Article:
For those who thought that Gordon has just been making better contact this year than he had before, that may not even necessarily be the case. The line drive rate is up and the fly balls are down, but the data shows a minimal difference in quality of contact. Gordon's hard-hit rate is at 18.6 percent, up a bit from 17.3 percent last year. His soft-hit rate is down a bit from 22.8 percent to 20.6 percent.
In the last section, we talked about how Yelich's soft-hit rate of 21 percent was a bad thing. A whole host of mediocre hitters since 2012 have 20 percent of greater rates of soft-hit balls, including the league leader, Ichiro himself, who hit just .277/.309/.361 since 2012. That kind of batted ball profile only works well if you have supreme speed and elite bat control, and we just do not know how well Gordon has developed that, even if he has shown it thus far this season.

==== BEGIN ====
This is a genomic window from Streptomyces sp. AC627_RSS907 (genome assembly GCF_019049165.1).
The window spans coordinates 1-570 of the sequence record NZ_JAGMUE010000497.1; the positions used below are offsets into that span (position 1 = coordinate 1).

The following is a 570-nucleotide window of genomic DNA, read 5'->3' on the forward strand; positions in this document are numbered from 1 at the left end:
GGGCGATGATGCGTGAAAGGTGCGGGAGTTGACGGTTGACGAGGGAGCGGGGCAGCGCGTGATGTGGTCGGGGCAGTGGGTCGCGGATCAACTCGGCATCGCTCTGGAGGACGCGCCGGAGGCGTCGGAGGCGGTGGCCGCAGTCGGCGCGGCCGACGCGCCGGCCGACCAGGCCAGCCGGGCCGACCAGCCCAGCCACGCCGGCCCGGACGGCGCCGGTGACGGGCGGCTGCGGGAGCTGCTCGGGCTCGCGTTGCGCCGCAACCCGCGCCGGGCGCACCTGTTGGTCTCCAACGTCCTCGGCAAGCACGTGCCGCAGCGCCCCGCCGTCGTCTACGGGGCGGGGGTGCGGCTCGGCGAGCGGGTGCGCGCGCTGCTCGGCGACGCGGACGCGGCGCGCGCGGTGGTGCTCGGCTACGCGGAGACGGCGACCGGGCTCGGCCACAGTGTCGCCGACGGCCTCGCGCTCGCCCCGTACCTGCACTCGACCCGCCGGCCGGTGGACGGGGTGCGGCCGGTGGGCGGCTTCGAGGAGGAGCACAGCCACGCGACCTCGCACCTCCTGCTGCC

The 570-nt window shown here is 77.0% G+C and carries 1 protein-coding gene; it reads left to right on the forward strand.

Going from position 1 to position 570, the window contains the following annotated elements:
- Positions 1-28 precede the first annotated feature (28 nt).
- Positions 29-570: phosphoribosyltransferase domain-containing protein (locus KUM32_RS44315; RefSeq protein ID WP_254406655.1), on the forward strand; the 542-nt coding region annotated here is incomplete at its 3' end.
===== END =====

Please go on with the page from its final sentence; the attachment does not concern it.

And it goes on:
As for Hechavarria, his rates look a little more normal, even if his ground ball rate is too high for his career. However, his career profile as a Marlin best matches the sort of bad wRC+ and offensive production that he has provided thus far.
The differences between the best and worst hitters are only 10 percentage points on hard-hit balls, but the fact that Hechavarria has not had that 10 percent makes him a poor hitter thus far.
This season has been a little different so far, though it is difficult to tell if that is positive or negative. He has hit harder balls, as he owns a 31 percent rate of hard-hit balls. However, he also has a 21 percent soft-hit ball percentage, so he has been a little more all-or-nothing, but still has struggled to make the right amount of good contact on the ball.
This data likely is not predictive of much, but some of it does confirm our suspicions, both of the early season and of past years. However, it also does go against some of the prevailing thoughts of the early campaign, and I would love to see how these trends develop in 2015.